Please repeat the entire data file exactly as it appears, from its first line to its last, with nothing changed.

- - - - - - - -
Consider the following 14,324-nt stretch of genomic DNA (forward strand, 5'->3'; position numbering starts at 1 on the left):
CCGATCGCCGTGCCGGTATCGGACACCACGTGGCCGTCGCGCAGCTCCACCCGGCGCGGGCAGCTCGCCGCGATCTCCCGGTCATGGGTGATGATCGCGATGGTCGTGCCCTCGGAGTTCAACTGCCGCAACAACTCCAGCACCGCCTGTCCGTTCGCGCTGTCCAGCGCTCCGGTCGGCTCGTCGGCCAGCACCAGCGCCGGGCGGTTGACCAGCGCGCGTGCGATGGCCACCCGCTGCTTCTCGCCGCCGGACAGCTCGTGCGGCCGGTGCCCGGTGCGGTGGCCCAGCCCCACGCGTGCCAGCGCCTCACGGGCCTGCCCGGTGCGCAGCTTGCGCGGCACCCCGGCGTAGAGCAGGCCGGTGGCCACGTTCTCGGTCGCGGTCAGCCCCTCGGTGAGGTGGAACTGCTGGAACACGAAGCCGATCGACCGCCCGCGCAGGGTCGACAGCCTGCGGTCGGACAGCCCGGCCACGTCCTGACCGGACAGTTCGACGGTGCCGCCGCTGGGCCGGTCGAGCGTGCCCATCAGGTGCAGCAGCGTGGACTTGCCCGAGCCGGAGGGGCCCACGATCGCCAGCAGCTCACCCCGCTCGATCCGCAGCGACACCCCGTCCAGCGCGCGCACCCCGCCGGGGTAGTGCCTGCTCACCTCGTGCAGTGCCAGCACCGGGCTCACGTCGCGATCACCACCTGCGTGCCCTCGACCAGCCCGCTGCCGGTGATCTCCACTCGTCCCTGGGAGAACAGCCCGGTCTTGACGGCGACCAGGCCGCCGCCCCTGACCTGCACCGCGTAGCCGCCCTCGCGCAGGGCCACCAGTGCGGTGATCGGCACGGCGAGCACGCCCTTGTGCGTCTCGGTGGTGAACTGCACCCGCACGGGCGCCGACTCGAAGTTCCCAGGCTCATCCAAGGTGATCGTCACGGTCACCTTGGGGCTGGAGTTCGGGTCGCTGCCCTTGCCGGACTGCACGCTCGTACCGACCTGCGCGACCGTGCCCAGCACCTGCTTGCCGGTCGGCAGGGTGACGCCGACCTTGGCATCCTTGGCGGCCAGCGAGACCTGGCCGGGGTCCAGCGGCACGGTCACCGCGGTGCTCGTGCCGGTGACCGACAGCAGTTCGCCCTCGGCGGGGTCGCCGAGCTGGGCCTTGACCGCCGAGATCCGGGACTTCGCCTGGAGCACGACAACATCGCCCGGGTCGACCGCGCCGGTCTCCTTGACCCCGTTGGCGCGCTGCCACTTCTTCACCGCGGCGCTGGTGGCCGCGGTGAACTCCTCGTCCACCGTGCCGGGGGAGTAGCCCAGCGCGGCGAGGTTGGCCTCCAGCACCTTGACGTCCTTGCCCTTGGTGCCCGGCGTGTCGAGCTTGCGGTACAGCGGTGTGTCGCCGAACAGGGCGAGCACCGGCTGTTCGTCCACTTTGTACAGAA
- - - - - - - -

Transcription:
Consider the following 14,324-nt stretch of genomic DNA (forward strand, 5'->3'; position numbering starts at 1 on the left):
CCGATCGCCGTGCCGGTATCGGACACCACGTGGCCGTCGCGCAGCTCCACCCGGCGCGGGCAGCTCGCCGCGATCTCCCGGTCATGGGTGATGATCGCGATGGTCGTGCCCTCGGAGTTCAACTGCCGCAACAACTCCAGCACCGCCTGTCCGTTCGCGCTGTCCAGCGCTCCGGTCGGCTCGTCGGCCAGCACCAGCGCCGGGCGGTTGACCAGCGCGCGTGCGATGGCCACCCGCTGCTTCTCGCCGCCGGACAGCTCGTGCGGCCGGTGCCCGGTGCGGTGGCCCAGCCCCACGCGTGCCAGCGCCTCACGGGCCTGCCCGGTGCGCAGCTTGCGCGGCACCCCGGCGTAGAGCAGGCCGGTGGCCACGTTCTCGGTCGCGGTCAGCCCCTCGGTGAGGTGGAACTGCTGGAACACGAAGCCGATCGACCGCCCGCGCAGGGTCGACAGCCTGCGGTCGGACAGCCCGGCCACGTCCTGACCGGACAGTTCGACGGTGCCGCCGCTGGGCCGGTCGAGCGTGCCCATCAGGTGCAGCAGCGTGGACTTGCCCGAGCCGGAGGGGCCCACGATCGCCAGCAGCTCACCCCGCTCGATCCGCAGCGACACCCCGTCCAGCGCGCGCACCCCGCCGGGGTAGTGCCTGCTCACCTCGTGCAGTGCCAGCACCGGGCTCACGTCGCGATCACCACCTGCGTGCCCTCGACCAGCCCGCTGCCGGTGATCTCCACTCGTCCCTGGGAGAACAGCCCGGTCTTGACGGCGACCAGGCCGCCGCCCCTGACCTGCACCGCGTAGCCGCCCTCGCGCAGGGCCACCAGTGCGGTGATCGGCACGGCGAGCACGCCCTTGTGCGTCTCGGTGGTGAACTGCACCCGCACGGGCGCCGACTCGAAGTTCCCAGGCTCATCCAAGGTGATCGTCACGGTCACCTTGGGGCTGGAGTTCGGGTCGCTGCCCTTGCCGGACTGCACGCTCGTACCGACCTGCGCGACCGTGCCCAGCACCTGCTTGCCGGTCGGCAGGGTGACGCCGACCTTGGCATCCTTGGCGGCCAGCGAGACCTGGCCGGGGTCCAGCGGCACGGTCACCGCGGTGCTCGTGCCGGTGACCGACAGCAGTTCGCCCTCGGCGGGGTCGCCGAGCTGGGCCTTGACCGCCGAGATCCGGGACTTCGCCTGGAGCACGACAACATCGCCCGGGTCGACCGCGCCGGTCTCCTTGACCCCGTTGGCGCGCTGCCACTTCTTCACCGCGGCGCTGGTGGCCGCGGTGAACTCCTCGTCCACCGTGCCGGGGGAGTAGCCCAGCGCGGCGAGGTTGGCCTCCAGCACCTTGACGTCCTTGCCCTTGGTGCCCGGCGTGTCGAGCTTGCGGTACAGCGGTGTGTCGCCGAACAGGGCGAGCACCGGCTGTTCGTCCACTTTGTACAGAA